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To the surprise of no one, Michigan marched down the field for a touchdown on its opening drive. But what happened next quieted—and disquieted—the crowd. On its third play App State lined up in a five-wideout, no-back set. Dexter Jackson, the Southern Conference's reigning 200-meter sprint champion, took two steps, cut hard to the inside, snagged a bullet from Edwards and darted 68 yards for a touchdown.
Michigan defended the spread exactly as the underdogs hoped they would. "They brought two safeties down, one on the right slot receiver, one on the left," says Satterfield. When those receivers cleared out, "it left the middle wide open." Edwards's second touchdown pass, to Hans Batichon, exploited the same coverage.
Facing a second-and-eight from the Michigan 20 on his next possession, Edwards read an all-out blitz and fired his third touchdown pass of the day. By then it was obvious to everyone that the Wolverines had no answer for the spread. The halftime score: 28--17. Satterfield described the intermission as "kind of surreal. Because they hadn't really slowed us down. We put up 28 points in the first half, in the Big House. I was thinking, How are we going to finish this up?"
Not without high anxiety. The Wolverines adjusted on defense; by keeping an extra linebacker in the box, they slowed running back Kevin Richardson and clogged the passing lanes in the middle. And the offense awakened. That is, tailback Mike Hart limped back into the game. Having suffered a thigh bruise in the first quarter, the Heisman candidate spent much of the next two periods pedaling an exercise bike. With his team trailing 31--20 late in the third quarter he returned to score two touchdowns: a prosaic four-yarder and a 54-yard masterpiece, which put Michigan up 32-31 with 4:36 to play.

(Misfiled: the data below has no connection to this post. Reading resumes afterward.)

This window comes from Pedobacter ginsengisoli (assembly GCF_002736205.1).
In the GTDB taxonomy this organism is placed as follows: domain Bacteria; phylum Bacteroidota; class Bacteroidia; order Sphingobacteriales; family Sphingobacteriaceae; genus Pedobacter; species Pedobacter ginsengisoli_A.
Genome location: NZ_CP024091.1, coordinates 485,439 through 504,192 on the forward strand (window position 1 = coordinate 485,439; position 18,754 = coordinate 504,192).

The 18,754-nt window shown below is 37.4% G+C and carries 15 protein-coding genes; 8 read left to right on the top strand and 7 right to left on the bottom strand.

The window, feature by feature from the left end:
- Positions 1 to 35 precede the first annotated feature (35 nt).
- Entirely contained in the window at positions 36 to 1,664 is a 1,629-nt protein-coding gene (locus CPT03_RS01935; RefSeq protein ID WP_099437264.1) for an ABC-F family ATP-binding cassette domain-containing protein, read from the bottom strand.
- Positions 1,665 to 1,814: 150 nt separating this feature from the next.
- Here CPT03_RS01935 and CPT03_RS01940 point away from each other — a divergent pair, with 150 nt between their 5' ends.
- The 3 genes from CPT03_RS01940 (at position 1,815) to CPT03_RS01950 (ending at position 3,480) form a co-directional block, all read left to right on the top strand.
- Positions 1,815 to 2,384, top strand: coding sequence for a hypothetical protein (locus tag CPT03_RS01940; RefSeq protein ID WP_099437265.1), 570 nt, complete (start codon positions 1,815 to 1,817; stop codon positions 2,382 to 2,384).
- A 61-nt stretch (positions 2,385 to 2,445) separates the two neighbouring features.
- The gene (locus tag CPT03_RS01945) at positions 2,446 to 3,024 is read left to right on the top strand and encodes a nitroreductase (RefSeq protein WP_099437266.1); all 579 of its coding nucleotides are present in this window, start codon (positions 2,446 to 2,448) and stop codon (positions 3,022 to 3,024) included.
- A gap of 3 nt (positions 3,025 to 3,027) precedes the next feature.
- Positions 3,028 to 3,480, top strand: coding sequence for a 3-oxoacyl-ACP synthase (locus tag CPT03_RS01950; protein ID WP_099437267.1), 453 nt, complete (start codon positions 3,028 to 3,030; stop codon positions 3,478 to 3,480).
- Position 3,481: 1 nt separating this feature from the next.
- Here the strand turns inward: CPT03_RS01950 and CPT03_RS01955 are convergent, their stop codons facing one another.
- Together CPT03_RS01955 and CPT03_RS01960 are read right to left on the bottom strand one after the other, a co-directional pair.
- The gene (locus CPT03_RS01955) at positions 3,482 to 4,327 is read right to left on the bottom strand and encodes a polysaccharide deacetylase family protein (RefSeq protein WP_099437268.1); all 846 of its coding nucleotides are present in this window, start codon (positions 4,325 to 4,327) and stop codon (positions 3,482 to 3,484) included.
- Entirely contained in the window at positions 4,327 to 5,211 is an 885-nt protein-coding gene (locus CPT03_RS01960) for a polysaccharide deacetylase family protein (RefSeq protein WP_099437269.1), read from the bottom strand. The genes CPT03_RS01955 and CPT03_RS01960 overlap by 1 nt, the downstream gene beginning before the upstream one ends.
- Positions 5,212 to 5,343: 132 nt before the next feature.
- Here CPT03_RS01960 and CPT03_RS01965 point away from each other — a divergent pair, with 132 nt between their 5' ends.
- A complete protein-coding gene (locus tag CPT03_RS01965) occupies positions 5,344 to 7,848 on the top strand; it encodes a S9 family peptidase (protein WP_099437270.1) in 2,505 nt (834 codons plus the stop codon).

Edwards was promptly intercepted. It appeared that Wolverine Nation would have to postpone its outrage toward its preferred pi�ata, coach Lloyd Carr, for at least one more week. Michigan's national title hopes would survive past sunset of Sept. 1.
But Gingell missed a 43-yarder. The Mountaineers took over on their own 26 with no timeouts and 1:37 left. Edwards scrambled for 18, then connected on four straight passes, driving his team to the Wolverines' five with 30 seconds to play. On first down Moore sent out the field goal unit, even though it meant leaving the Wolverines time to run a couple of plays. "If we can't defend [the lead] with 20 seconds left," he recalls thinking, "we don't deserve to win."
Julian's Rauch's 24-yard chip shot was a bit ungainly, but it tumbled between the uprights nonetheless. Two plays later an alarm interrupted App State's pleasant dream. Chad Henne flung a 46-yard rainbow to wideout Mario Manningham, and Gingell trotted onto the field with six seconds left.
With 22 fewer scholarship players, the Mountaineers had nowhere near Michigan's depth, and Lynch was at his limit. "I was in for pretty much every [defensive] play," he says. That's no accident: Lynch has 24 takeaways—including 18 -interceptions—in 41 career games. His ball hawking carries over to special teams. Since the beginning of training camp, he, Touchstone and safety Cortez Gilbert have been locked in a competition to see who can block the most kicks in practice.
Lynch lined up on the right side of the App State line, outside the Michigan tight end, with Touchstone to his right. The tight end crashed down, the wingback mistakenly released outside to stop Touchstone and, recalls Lynch, "I was gone." He leaped and blocked the kick with his chest, then reeled in the ball without breaking stride.
"We should go to the Rose Bowl!" shouted App State linebacker Pierre Banks on the field after the game. Such talk brought a smile to Moore's face. "When we get home tonight," the coach predicted, accurately, "it'll be like a volcano erupting in Boone."